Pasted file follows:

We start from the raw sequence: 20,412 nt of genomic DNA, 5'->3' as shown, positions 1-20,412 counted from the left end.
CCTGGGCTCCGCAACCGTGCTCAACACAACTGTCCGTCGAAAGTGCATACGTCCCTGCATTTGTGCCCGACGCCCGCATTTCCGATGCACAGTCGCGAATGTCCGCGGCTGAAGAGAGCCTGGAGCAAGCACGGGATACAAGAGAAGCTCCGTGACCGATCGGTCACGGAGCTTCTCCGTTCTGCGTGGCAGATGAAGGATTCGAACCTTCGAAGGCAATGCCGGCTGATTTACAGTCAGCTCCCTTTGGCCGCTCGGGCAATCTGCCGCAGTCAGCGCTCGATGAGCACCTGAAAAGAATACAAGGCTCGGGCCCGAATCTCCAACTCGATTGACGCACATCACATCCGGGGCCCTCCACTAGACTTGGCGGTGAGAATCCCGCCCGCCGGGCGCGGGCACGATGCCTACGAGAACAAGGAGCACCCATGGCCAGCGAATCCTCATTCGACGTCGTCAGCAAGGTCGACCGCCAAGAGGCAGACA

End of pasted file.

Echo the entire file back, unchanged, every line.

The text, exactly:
We start from the raw sequence: 20,412 nt of genomic DNA, 5'->3' as shown, positions 1-20,412 counted from the left end.
CCTGGGCTCCGCAACCGTGCTCAACACAACTGTCCGTCGAAAGTGCATACGTCCCTGCATTTGTGCCCGACGCCCGCATTTCCGATGCACAGTCGCGAATGTCCGCGGCTGAAGAGAGCCTGGAGCAAGCACGGGATACAAGAGAAGCTCCGTGACCGATCGGTCACGGAGCTTCTCCGTTCTGCGTGGCAGATGAAGGATTCGAACCTTCGAAGGCAATGCCGGCTGATTTACAGTCAGCTCCCTTTGGCCGCTCGGGCAATCTGCCGCAGTCAGCGCTCGATGAGCACCTGAAAAGAATACAAGGCTCGGGCCCGAATCTCCAACTCGATTGACGCACATCACATCCGGGGCCCTCCACTAGACTTGGCGGTGAGAATCCCGCCCGCCGGGCGCGGGCACGATGCCTACGAGAACAAGGAGCACCCATGGCCAGCGAATCCTCATTCGACGTCGTCAGCAAGGTCGACCGCCAAGAGGCAGACA